When the time comes for you to leave the practice for your well-earned summer break, it’s important to make sure you only come back with a relaxed smile and glowing tan. Accidents, injuries and bugs could affect more than just your time away, and some can have a long-lasting impact on your health, preventing you from returning to work. A little preparation could help minimise the risks for you and your family, allowing you all to return refreshed.
As soon as the schools break up roads become even busier, full of distracted drivers, leading to an increase in traffic jams and accidents. So much so that one Saturday in late July - found to be the worst of the year - has been dubbed ‘black Saturday’ by many car insurers. And it’s not limited to that weekend either as surprisingly there are 20 per cent more road traffic accidents in July and August than in the winter.
In 2018 we paid over £80,000 to dentists who were off work because of road traffic accidents, over £40,000 for bicycle related traffic accidents and over £50,000 for winter snow related accidents.
Over the summer the media seems full of stories of unfortunate British holidaymakers injured from balcony falls in Spain or motorcycle accidents in Vietnam. In 2017 a survey revealed that Spain was the worst place for us Brits to get ill and France was one of the worst for us having a car accident. The problem is we all assume our holiday will go smoothly. You may even think ‘what could possibly go wrong’ in a villa in the south of France? However, it is the unfortunate reality that thousands of British travellers have accidents abroad every year, many resulting in urgent medical attention being needed. Last year a member of Dentists’ Provident had to take a month off work due to post traumatic stress following an accident.
Some of the most common accidents on a summer European holiday include swimming pool accidents - hitting your head on the bottom of the pool or slipping and breaking your arm for example, so caution is required; sports injuries - it is important to check the qualifications of the staff and the condition of the equipment they are proposing you’ll use. If you are in any doubt then the advice is to walk away; road accidents - different road systems could mean potential dangers and when driving in continental Europe, most car insurance companies want you to carry a green card (which you can obtain from them for free) showing you’re insured as well as your insurance documents; food poisoning - no matter how careful you are, undercooked or reheated food, especially meat, or salad or raw vegetables washed in unclean water can be contaminated resulting in a debilitating stomach bug. Should this happen to you, do make sure you get a clear diagnosis to ensure you get the correct treatment.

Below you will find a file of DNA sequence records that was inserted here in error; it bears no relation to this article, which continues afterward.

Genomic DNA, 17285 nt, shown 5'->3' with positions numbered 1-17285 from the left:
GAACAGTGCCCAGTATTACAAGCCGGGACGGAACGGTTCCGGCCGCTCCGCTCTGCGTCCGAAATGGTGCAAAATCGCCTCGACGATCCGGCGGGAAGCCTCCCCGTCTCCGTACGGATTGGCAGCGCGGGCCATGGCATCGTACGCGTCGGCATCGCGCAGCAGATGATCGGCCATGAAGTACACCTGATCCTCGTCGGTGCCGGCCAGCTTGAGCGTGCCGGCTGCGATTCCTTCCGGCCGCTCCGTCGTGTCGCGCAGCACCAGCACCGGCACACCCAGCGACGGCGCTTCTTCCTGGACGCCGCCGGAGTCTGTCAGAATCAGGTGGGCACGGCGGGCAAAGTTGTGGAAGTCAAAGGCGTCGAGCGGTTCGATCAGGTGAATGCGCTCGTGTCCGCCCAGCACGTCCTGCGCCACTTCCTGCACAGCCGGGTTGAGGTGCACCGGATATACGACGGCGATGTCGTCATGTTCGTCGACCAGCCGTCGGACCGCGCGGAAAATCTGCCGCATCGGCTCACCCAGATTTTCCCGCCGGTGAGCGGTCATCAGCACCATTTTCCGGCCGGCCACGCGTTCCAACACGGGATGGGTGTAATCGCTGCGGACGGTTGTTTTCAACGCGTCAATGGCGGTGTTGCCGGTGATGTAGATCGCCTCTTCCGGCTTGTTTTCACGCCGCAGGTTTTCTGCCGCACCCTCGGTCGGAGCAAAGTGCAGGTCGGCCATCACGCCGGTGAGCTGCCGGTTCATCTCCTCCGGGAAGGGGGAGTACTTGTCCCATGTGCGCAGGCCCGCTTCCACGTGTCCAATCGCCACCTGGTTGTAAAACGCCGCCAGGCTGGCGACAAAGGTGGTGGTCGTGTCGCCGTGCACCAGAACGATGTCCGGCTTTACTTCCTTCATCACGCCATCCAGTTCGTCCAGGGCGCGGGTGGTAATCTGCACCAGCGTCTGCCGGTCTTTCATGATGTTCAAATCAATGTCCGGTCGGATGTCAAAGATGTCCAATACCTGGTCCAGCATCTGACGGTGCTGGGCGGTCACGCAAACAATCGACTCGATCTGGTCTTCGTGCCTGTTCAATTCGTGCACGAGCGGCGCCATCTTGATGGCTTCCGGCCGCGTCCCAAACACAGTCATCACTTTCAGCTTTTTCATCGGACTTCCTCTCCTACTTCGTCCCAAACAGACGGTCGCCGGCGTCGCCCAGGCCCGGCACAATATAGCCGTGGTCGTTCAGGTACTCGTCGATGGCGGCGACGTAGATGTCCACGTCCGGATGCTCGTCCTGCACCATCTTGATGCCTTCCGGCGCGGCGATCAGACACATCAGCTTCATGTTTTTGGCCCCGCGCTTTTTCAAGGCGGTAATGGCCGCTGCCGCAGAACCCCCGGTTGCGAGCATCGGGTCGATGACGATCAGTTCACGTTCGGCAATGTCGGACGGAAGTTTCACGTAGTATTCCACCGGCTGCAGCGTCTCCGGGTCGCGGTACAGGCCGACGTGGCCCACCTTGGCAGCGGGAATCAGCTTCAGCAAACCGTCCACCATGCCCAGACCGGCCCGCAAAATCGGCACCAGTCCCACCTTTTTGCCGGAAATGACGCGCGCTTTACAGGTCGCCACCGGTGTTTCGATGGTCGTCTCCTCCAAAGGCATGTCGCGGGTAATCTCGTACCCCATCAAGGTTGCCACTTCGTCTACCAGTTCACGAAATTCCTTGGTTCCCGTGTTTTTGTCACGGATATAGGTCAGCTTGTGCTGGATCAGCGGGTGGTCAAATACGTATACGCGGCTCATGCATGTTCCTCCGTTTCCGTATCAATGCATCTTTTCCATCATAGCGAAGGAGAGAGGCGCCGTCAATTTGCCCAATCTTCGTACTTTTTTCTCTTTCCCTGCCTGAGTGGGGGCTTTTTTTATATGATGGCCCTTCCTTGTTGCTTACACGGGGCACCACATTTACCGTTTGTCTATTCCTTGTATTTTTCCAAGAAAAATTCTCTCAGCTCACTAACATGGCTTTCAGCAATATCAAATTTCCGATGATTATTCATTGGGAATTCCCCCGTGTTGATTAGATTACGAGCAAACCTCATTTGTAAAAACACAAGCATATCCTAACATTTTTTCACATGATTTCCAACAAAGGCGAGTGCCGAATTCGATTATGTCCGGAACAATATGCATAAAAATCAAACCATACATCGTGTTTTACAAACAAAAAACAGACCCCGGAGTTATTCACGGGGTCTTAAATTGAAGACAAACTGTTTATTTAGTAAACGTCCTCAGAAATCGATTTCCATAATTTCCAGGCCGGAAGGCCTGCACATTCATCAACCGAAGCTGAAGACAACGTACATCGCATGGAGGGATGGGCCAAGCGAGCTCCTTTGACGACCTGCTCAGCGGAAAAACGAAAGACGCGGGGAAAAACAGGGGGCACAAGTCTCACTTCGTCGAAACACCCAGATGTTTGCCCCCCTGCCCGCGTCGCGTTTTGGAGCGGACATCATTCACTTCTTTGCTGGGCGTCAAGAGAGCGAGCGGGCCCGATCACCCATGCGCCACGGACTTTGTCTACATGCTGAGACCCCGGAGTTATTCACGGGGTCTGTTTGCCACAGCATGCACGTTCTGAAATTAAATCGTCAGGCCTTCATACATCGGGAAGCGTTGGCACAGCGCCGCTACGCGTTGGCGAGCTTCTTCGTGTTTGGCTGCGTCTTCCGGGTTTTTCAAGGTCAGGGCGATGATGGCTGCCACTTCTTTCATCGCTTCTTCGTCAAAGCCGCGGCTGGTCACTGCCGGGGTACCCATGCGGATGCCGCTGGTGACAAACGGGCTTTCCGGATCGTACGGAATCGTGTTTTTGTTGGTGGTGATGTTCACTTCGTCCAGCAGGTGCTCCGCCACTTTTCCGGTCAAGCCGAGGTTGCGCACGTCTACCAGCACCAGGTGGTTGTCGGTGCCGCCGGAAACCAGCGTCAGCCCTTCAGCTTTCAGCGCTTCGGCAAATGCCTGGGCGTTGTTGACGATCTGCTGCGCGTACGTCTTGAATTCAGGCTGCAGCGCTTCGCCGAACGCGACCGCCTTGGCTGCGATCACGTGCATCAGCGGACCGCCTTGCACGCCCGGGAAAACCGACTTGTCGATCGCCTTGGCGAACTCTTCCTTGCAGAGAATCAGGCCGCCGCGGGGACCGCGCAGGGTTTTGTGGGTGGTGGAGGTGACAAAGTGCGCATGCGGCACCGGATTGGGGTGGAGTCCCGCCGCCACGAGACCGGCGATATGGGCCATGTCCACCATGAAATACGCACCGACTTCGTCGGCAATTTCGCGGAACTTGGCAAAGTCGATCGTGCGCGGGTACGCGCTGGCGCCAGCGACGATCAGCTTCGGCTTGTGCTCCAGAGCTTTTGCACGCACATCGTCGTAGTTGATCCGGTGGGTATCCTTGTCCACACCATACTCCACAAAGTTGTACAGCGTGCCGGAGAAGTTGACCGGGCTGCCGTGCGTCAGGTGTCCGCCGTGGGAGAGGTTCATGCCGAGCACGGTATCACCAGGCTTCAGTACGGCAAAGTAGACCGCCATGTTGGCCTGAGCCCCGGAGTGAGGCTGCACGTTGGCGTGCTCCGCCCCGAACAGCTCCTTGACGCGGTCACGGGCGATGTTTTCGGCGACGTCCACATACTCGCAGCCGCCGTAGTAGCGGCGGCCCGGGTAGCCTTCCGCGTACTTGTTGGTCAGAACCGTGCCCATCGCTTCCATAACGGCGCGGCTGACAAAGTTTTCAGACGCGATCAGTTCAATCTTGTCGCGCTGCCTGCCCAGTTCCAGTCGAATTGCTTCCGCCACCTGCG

In case of any of these incidents, it is important to check that your European Health Insurance Card (formally known as an E111) is in date before you go, as with it in most European countries you can receive free or partially funded healthcare (although this may not continue to be available when we leave the EU).
The Foreign and Commonwealth Office’s (FCO) website is extremely helpful and provides a country by country section that gives comprehensive and up-to-date advice, potential health, environmental and terrorist risks and details of the nearest British embassy, consulate or high commission. In 2015/16 the FCO supported over 23,000 British nationals including nearly 3,500 hospitalisations.
The FCO also have a pre-holiday checklist, some of which may seem obvious but it’s easy to overlook certain considerations when you are rushing to pack. Their list includes getting comprehensive travel and medical insurance, including extra activities such as horse riding or SCUBA diving where you chose to participate; checking your passport is valid for at least six months after your return date; making a note of your passport number or taking a photo of it; taking several methods of payment with you, including local currency, credit and debit cards; making yourself aware of the rules of the road and that your license is valid for any countries you are planning to drive in and being careful when taking photos or videos as local authorities may not like it, especially if you are near military structures or religious sites.
Taking a few minutes to make sure you are prepared for any known local risks while you are away can go a long way to ensuring that your well-earned break isn’t spoilt by unwelcome incidences, or that you are prevented from being able to work when you get home.
References available on request.
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